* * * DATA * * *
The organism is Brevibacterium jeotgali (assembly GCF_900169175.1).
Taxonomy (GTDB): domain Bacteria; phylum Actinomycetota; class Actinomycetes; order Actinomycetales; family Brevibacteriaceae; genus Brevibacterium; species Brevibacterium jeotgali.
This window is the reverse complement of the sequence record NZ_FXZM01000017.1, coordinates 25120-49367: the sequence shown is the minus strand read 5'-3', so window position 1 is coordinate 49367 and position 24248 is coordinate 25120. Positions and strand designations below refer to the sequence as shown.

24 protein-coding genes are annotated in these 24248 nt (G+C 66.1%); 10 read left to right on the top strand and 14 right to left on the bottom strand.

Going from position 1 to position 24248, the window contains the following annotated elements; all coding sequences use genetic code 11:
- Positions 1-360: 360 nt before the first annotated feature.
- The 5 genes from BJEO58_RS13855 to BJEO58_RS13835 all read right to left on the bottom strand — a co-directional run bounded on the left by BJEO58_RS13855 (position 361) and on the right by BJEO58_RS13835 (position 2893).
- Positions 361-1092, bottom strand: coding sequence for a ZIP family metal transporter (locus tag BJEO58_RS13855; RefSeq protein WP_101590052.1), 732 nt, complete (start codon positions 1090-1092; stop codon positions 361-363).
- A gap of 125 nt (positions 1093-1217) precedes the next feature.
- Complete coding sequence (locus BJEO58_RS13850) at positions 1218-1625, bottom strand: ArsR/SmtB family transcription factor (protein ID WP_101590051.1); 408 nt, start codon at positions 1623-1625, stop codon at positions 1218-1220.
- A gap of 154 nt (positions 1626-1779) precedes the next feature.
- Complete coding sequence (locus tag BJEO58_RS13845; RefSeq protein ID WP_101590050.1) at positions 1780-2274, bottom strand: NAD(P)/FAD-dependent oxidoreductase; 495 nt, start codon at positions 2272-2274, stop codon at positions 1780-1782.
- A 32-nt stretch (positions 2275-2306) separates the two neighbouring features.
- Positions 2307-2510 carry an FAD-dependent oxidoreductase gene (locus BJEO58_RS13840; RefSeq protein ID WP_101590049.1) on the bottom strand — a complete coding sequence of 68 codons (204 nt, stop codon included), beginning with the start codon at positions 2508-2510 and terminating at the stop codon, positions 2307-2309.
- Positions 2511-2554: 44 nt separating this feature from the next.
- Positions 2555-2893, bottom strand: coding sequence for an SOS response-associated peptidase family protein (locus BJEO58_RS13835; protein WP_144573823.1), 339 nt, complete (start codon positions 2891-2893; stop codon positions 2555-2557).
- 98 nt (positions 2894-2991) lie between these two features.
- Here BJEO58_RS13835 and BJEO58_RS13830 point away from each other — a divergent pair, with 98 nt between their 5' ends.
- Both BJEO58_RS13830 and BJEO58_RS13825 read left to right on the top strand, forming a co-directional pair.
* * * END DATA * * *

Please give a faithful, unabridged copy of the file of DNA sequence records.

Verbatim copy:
The organism is Brevibacterium jeotgali (assembly GCF_900169175.1).
Taxonomy (GTDB): domain Bacteria; phylum Actinomycetota; class Actinomycetes; order Actinomycetales; family Brevibacteriaceae; genus Brevibacterium; species Brevibacterium jeotgali.
This window is the reverse complement of the sequence record NZ_FXZM01000017.1, coordinates 25120-49367: the sequence shown is the minus strand read 5'-3', so window position 1 is coordinate 49367 and position 24248 is coordinate 25120. Positions and strand designations below refer to the sequence as shown.

24 protein-coding genes are annotated in these 24248 nt (G+C 66.1%); 10 read left to right on the top strand and 14 right to left on the bottom strand.

Going from position 1 to position 24248, the window contains the following annotated elements; all coding sequences use genetic code 11:
- Positions 1-360: 360 nt before the first annotated feature.
- The 5 genes from BJEO58_RS13855 to BJEO58_RS13835 all read right to left on the bottom strand — a co-directional run bounded on the left by BJEO58_RS13855 (position 361) and on the right by BJEO58_RS13835 (position 2893).
- Positions 361-1092, bottom strand: coding sequence for a ZIP family metal transporter (locus tag BJEO58_RS13855; RefSeq protein WP_101590052.1), 732 nt, complete (start codon positions 1090-1092; stop codon positions 361-363).
- A gap of 125 nt (positions 1093-1217) precedes the next feature.
- Complete coding sequence (locus BJEO58_RS13850) at positions 1218-1625, bottom strand: ArsR/SmtB family transcription factor (protein ID WP_101590051.1); 408 nt, start codon at positions 1623-1625, stop codon at positions 1218-1220.
- A gap of 154 nt (positions 1626-1779) precedes the next feature.
- Complete coding sequence (locus tag BJEO58_RS13845; RefSeq protein ID WP_101590050.1) at positions 1780-2274, bottom strand: NAD(P)/FAD-dependent oxidoreductase; 495 nt, start codon at positions 2272-2274, stop codon at positions 1780-1782.
- A 32-nt stretch (positions 2275-2306) separates the two neighbouring features.
- Positions 2307-2510 carry an FAD-dependent oxidoreductase gene (locus BJEO58_RS13840; RefSeq protein ID WP_101590049.1) on the bottom strand — a complete coding sequence of 68 codons (204 nt, stop codon included), beginning with the start codon at positions 2508-2510 and terminating at the stop codon, positions 2307-2309.
- Positions 2511-2554: 44 nt separating this feature from the next.
- Positions 2555-2893, bottom strand: coding sequence for an SOS response-associated peptidase family protein (locus BJEO58_RS13835; protein WP_144573823.1), 339 nt, complete (start codon positions 2891-2893; stop codon positions 2555-2557).
- 98 nt (positions 2894-2991) lie between these two features.
- Here BJEO58_RS13835 and BJEO58_RS13830 point away from each other — a divergent pair, with 98 nt between their 5' ends.
- Both BJEO58_RS13830 and BJEO58_RS13825 read left to right on the top strand, forming a co-directional pair.